Can negative feedback be construed as bullying?

Can negative feedback be construed as bullying?
By Paul Munro on 21 July 2016 An employee who received a critical performance review claims his manager is bullying him. Can a negative appraisal equate to bullying?

This question was recently sent to our Ask an Expert service.
 
Q Our company is currently conducting annual performance reviews. One employee has received a critical review of their performance by his manager. In doing so, the manager counselled the employee on how his performance could be improved. The employee has claimed he is being bullied by the manager and has threatened to resign and lodge a complaint with the Fair Work Commission.
 
Would the manager’s behaviour in this circumstance constitute bullying?
 
A Not as a stand-alone incident. Bullying is where an individual or group of individuals repeatedly behave unreasonably toward the worker and it creates a workplace health and safety risk. Proof of actual harm to health and safety is not necessary provided that a risk to health and safety created by bullying behaviour is created.
 
To make a bullying claim to the Fair Work Commission, the person must be a ‘worker’. This means an employee who resigns their employment cannot make a bullying complaint under the Fair Work Act.

The Fair Work Commission’ anti-bullying charter is to improve workplace culture and prevent bullying rather than ordering compensation or damages to a claimant.
 
Bullying does not include:
  • genuine and reasonable disciplinary procedures
  • genuine and reasonable performance management – constructively delivered feedback or counselling (as in the above case), or
  • directing and controlling how work is done.
In this case, the employee has reacted negatively to an objective performance management appraisal, so this would not constitute bullying.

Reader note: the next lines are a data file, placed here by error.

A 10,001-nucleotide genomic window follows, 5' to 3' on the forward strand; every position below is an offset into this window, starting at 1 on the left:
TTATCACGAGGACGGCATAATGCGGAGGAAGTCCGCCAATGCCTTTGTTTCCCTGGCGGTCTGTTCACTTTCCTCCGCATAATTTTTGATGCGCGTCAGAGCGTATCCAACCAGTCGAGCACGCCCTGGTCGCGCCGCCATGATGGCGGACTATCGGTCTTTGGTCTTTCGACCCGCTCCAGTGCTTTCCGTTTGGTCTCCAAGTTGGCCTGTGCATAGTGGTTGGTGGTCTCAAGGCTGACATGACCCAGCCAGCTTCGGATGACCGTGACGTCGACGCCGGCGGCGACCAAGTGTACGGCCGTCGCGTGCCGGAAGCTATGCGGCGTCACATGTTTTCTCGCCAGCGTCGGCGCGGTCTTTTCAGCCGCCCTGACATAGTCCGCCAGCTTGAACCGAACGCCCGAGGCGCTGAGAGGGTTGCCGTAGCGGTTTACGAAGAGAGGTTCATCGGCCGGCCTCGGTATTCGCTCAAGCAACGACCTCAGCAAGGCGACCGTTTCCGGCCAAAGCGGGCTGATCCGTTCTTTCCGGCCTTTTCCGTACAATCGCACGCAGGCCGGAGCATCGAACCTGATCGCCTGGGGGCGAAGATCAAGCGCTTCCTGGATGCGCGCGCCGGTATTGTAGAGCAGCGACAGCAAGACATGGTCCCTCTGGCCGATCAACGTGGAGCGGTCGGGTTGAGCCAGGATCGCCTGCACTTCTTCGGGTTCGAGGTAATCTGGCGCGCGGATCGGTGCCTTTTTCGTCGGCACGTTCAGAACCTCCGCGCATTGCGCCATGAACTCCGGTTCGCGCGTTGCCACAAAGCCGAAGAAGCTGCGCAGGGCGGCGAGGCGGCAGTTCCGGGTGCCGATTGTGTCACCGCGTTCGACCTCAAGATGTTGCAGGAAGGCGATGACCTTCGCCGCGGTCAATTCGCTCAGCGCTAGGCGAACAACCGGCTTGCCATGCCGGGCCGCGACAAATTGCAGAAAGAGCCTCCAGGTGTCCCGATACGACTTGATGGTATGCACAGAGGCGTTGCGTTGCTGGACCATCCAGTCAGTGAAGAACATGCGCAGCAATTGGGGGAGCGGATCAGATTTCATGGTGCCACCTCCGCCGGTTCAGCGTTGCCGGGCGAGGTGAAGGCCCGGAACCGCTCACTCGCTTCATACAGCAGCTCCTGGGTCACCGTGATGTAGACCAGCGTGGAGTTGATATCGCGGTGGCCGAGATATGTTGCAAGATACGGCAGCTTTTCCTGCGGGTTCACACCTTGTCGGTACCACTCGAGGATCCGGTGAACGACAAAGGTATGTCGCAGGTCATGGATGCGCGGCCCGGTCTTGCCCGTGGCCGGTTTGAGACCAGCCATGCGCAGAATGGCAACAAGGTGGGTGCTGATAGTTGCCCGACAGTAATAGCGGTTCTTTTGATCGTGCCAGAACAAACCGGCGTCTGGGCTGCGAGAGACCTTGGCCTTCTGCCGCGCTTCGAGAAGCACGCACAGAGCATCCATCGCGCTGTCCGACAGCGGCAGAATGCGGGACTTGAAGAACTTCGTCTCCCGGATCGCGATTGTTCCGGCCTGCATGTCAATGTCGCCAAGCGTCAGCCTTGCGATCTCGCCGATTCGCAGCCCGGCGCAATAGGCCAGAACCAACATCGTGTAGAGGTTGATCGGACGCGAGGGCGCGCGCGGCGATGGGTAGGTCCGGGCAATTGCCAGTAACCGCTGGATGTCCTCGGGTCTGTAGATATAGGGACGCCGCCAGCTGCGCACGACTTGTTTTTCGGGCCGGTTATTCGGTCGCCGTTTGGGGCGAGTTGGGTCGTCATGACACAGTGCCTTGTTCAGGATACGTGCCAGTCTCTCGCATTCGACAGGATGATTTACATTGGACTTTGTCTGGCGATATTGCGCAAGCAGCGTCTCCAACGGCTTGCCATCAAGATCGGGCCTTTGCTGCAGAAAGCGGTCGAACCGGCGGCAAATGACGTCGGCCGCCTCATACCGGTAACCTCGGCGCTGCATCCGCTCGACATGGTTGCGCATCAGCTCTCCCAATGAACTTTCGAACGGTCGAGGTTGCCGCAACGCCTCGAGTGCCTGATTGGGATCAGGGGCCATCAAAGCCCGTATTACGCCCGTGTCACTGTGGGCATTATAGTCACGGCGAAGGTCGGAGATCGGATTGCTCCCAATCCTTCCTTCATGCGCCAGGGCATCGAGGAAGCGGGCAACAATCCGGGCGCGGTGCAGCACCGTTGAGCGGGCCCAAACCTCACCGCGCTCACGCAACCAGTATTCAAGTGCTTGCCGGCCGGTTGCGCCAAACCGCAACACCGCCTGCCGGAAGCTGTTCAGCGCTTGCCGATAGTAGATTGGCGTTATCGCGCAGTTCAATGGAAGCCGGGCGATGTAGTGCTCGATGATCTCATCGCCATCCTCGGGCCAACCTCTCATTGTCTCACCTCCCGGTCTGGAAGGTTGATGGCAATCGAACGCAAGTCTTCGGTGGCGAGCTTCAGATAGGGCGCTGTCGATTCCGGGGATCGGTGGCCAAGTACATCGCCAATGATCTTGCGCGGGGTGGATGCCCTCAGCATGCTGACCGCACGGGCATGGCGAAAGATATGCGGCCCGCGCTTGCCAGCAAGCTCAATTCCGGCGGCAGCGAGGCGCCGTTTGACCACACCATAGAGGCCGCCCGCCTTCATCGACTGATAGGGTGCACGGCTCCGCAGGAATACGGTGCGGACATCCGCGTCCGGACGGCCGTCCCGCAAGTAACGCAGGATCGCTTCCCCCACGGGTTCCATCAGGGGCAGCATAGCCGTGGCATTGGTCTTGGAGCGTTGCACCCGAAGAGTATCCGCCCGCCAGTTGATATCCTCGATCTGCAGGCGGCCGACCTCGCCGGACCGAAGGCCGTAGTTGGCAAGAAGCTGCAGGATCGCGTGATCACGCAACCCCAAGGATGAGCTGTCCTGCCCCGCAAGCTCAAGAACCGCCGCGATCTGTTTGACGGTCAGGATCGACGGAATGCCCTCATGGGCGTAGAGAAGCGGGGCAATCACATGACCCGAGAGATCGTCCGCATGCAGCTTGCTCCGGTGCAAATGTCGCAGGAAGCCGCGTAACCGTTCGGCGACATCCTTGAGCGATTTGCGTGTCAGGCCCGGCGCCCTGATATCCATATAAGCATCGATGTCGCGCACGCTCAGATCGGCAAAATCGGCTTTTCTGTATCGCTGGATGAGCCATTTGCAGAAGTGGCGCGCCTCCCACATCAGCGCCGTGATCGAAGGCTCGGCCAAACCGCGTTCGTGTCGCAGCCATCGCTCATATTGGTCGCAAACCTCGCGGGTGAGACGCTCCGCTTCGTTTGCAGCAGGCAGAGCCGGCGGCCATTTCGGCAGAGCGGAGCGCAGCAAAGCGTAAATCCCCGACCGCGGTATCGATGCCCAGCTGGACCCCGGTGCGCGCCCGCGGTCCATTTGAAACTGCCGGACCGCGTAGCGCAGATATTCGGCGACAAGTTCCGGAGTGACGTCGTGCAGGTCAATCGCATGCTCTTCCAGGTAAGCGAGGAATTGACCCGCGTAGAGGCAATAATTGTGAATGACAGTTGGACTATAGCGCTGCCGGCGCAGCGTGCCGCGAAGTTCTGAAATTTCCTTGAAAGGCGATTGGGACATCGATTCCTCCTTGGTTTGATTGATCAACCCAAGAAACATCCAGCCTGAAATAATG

Examples of bullying behaviour

In a matter before the Fair Work Commission, repeated unreasonable behaviour constituting workplace bullying was described as: intimidation, coercion, threats, humiliation, shouting, sarcasm, victimisation, terrorising, singling-out, malicious pranks, physical abuse, verbal abuse, emotional abuse, belittling, bad faith, harassment, conspiracy to harm, ganging-up, isolation, freezing-out, ostracism, innuendo, rumour-mongering, disrespect, mobbing, mocking, victim-blaming and discrimination. See Mac v Bank of Queensland [2015] FWC 774.
 
Such behaviour may not be obvious. For example, a recent FWC decision found a school principal bullied a teacher over a period of three years. Bullying behaviour included having to attend induction training after taking leave and being assigned a mentor with less teaching experience. 

Other remedies

An employee can pursue other avenues seeking a remedy to the alleged bullying. Common avenues for compensation are:
  • complaint to relevant WorkCover or WorkSafe authority – an employer found liable for bullying may face prosecution for breaching workplace health and safety legislation. This may result in fines or, in serious cases, imprisonment.
  • workers compensation claim – possibility where workplace bullying has resulted in an employee suffering a mental or physical injury
  • equal opportunity complaint – if the bullying is deemed to be discrimination, harassment, vilification or victimisation, for example, an employee repeatedly targeted for unfair/bullying treatment based on race, sex or age, may be unlawful under racial, sex or age discrimination, or
  • common law claim – an employer breached the implied contractual term of ‘mutual trust and confidence’, which may expose the employer to a court for damages to the employee.
 In Victoria, the Crimes Act 1958 [Vic] was amended so that some bullying can also amount to stalking, which is a criminal offence reportable to the police.
 
The bottom line: A one-off negative performance appraisal may not be regarded as bullying under the Fair Work Act but repeated and unreasonable behaviour towards an employee can constitute bullying. Important steps in controlling bullying in the workplace include maintaining up to date policies about bullying and appropriate workplace behaviour.
 

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